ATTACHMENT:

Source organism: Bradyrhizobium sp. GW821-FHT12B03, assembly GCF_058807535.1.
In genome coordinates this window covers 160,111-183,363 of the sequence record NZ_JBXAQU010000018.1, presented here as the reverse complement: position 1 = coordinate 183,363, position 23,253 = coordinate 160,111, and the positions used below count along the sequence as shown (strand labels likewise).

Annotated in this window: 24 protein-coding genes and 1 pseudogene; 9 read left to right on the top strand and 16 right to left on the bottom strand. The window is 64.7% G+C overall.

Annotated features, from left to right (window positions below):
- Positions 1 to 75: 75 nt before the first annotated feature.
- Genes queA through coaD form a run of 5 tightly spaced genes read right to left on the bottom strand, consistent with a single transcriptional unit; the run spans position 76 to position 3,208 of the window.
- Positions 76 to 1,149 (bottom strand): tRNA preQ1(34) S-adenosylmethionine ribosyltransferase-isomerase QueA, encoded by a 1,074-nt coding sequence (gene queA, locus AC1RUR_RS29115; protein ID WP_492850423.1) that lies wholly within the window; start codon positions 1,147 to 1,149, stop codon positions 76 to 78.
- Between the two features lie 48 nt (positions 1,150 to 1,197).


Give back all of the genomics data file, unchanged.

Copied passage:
Source organism: Bradyrhizobium sp. GW821-FHT12B03, assembly GCF_058807535.1.
In genome coordinates this window covers 160,111-183,363 of the sequence record NZ_JBXAQU010000018.1, presented here as the reverse complement: position 1 = coordinate 183,363, position 23,253 = coordinate 160,111, and the positions used below count along the sequence as shown (strand labels likewise).

Annotated in this window: 24 protein-coding genes and 1 pseudogene; 9 read left to right on the top strand and 16 right to left on the bottom strand. The window is 64.7% G+C overall.

Annotated features, from left to right (window positions below):
- Positions 1 to 75: 75 nt before the first annotated feature.
- Genes queA through coaD form a run of 5 tightly spaced genes read right to left on the bottom strand, consistent with a single transcriptional unit; the run spans position 76 to position 3,208 of the window.
- Positions 76 to 1,149 (bottom strand): tRNA preQ1(34) S-adenosylmethionine ribosyltransferase-isomerase QueA, encoded by a 1,074-nt coding sequence (gene queA, locus AC1RUR_RS29115; protein ID WP_492850423.1) that lies wholly within the window; start codon positions 1,147 to 1,149, stop codon positions 76 to 78.
- Between the two features lie 48 nt (positions 1,150 to 1,197).